Shah Jahan (shown above) ruled the Mughal Empire, a Muslim state that sprawled over the Indian subcontinent from the medieval period to the British conquest of India. Under Shah Jahan, the empire enjoyed a period of wealth and tranquility. As PBS explains, Shah Jahan was a man of culture, particularly fascinated by architecture and the art of jewel cutting. People found him cold and abstracted, an unpleasant shift from the expressive, open personalities of his father and grandfather. However, Shah Jahan had a passionate emotional life that he hid from others. He was deeply in love with one of his wives, a princess named Mumtaz Mahal (per Britannica). Shah Jahan fell into such an intense depression when she died that, according to a legend repeated by SpeedNews, his beard turned white almost overnight.

Mumtaz Mahal

Who was this princess who moved an emperor to build such a glorious monument? According to Britannica, she was born Arjumand Banu around 1593; Mumtaz Mahal would be her royal name. She came from a noble family. Her grandfather had served as grand vizier, a position similar to prime minister, to Akbar, the first Mughal emperor. Her mother married the emperor Jahangir, Shah Jahan's father; this meant that she and her future husband were step-siblings. (This does not mean, however, that they were blood relatives. Muslim men are allowed up to four wives; Shah Jahan's mother was not Arjumand's mother.)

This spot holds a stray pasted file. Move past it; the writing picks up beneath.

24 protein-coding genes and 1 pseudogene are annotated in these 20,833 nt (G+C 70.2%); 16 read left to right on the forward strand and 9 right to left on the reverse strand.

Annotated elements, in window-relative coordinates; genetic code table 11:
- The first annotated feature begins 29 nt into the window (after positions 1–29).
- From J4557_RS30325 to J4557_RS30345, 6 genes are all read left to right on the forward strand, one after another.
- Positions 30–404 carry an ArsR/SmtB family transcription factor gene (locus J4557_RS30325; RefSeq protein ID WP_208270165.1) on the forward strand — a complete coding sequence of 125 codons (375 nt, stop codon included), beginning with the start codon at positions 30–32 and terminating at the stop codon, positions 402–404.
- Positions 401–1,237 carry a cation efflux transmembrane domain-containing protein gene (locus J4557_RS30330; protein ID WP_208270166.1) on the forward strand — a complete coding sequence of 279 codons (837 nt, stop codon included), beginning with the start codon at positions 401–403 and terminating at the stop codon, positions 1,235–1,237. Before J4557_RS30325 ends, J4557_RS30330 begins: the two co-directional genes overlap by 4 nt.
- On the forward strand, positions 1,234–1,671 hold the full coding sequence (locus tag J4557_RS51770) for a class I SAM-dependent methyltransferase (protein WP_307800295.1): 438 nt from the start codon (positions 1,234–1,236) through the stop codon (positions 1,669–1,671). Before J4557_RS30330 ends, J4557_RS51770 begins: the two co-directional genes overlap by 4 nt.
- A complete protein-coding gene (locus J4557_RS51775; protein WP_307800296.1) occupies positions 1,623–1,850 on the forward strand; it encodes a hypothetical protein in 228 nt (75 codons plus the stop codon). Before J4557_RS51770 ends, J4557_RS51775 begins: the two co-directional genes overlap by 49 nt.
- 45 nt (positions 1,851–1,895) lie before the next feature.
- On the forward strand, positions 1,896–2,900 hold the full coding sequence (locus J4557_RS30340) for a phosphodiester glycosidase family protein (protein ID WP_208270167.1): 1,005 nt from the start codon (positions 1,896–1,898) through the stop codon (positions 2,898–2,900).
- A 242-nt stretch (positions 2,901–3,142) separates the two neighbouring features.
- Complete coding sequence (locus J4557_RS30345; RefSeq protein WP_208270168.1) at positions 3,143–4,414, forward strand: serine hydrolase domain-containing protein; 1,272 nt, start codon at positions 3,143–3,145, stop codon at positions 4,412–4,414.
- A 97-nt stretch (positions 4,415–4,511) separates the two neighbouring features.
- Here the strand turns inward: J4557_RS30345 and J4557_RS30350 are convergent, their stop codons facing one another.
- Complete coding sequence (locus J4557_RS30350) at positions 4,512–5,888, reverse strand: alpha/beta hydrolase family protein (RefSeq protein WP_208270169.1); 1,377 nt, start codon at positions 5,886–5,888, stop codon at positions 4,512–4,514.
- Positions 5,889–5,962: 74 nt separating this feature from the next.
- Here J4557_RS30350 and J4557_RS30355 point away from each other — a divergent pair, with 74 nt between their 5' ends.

It was during Jahangir's reign that Arjumand Banu married the crown prince, still known by his birth name of Khurram. She took the name Mumtaz Mahal, meaning "Chosen One of the Palace," when her husband was crowned emperor and became Shah Jahan. She was Shah Jahan's second wife; he had married his first while still engaged to Mumtaz Mahal.